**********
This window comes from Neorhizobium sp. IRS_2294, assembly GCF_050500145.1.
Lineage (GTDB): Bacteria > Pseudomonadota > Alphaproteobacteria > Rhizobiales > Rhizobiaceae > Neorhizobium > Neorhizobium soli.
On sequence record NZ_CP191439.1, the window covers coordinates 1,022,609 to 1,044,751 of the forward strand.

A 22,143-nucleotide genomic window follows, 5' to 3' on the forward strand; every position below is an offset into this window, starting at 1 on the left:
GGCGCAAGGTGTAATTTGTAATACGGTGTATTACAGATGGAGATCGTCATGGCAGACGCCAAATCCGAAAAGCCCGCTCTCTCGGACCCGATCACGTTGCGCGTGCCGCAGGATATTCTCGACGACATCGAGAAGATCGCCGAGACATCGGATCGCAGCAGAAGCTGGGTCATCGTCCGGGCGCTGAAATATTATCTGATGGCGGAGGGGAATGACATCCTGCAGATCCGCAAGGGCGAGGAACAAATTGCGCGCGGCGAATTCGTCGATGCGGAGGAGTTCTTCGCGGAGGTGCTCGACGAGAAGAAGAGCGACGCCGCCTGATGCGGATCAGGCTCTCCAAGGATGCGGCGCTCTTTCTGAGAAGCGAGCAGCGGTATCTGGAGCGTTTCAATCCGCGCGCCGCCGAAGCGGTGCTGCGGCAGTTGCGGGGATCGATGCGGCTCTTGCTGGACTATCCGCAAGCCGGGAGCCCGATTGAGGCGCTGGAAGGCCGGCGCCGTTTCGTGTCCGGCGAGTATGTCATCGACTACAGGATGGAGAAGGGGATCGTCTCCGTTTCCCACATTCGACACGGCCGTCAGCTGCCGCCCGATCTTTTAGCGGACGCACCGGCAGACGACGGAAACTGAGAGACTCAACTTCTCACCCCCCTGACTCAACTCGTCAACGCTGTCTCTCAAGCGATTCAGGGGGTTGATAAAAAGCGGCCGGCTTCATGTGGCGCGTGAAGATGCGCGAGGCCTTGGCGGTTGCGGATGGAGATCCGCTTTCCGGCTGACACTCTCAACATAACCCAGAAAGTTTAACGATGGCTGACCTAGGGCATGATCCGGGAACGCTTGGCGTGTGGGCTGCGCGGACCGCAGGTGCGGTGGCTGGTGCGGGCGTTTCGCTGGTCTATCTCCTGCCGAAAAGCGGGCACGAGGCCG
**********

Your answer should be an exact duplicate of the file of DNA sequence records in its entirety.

This window comes from Neorhizobium sp. IRS_2294, assembly GCF_050500145.1.
Lineage (GTDB): Bacteria > Pseudomonadota > Alphaproteobacteria > Rhizobiales > Rhizobiaceae > Neorhizobium > Neorhizobium soli.
On sequence record NZ_CP191439.1, the window covers coordinates 1,022,609 to 1,044,751 of the forward strand.

A 22,143-nucleotide genomic window follows, 5' to 3' on the forward strand; every position below is an offset into this window, starting at 1 on the left:
GGCGCAAGGTGTAATTTGTAATACGGTGTATTACAGATGGAGATCGTCATGGCAGACGCCAAATCCGAAAAGCCCGCTCTCTCGGACCCGATCACGTTGCGCGTGCCGCAGGATATTCTCGACGACATCGAGAAGATCGCCGAGACATCGGATCGCAGCAGAAGCTGGGTCATCGTCCGGGCGCTGAAATATTATCTGATGGCGGAGGGGAATGACATCCTGCAGATCCGCAAGGGCGAGGAACAAATTGCGCGCGGCGAATTCGTCGATGCGGAGGAGTTCTTCGCGGAGGTGCTCGACGAGAAGAAGAGCGACGCCGCCTGATGCGGATCAGGCTCTCCAAGGATGCGGCGCTCTTTCTGAGAAGCGAGCAGCGGTATCTGGAGCGTTTCAATCCGCGCGCCGCCGAAGCGGTGCTGCGGCAGTTGCGGGGATCGATGCGGCTCTTGCTGGACTATCCGCAAGCCGGGAGCCCGATTGAGGCGCTGGAAGGCCGGCGCCGTTTCGTGTCCGGCGAGTATGTCATCGACTACAGGATGGAGAAGGGGATCGTCTCCGTTTCCCACATTCGACACGGCCGTCAGCTGCCGCCCGATCTTTTAGCGGACGCACCGGCAGACGACGGAAACTGAGAGACTCAACTTCTCACCCCCCTGACTCAACTCGTCAACGCTGTCTCTCAAGCGATTCAGGGGGTTGATAAAAAGCGGCCGGCTTCATGTGGCGCGTGAAGATGCGCGAGGCCTTGGCGGTTGCGGATGGAGATCCGCTTTCCGGCTGACACTCTCAACATAACCCAGAAAGTTTAACGATGGCTGACCTAGGGCATGATCCGGGAACGCTTGGCGTGTGGGCTGCGCGGACCGCAGGTGCGGTGGCTGGTGCGGGCGTTTCGCTGGTCTATCTCCTGCCGAAAAGCGGGCACGAGGCCG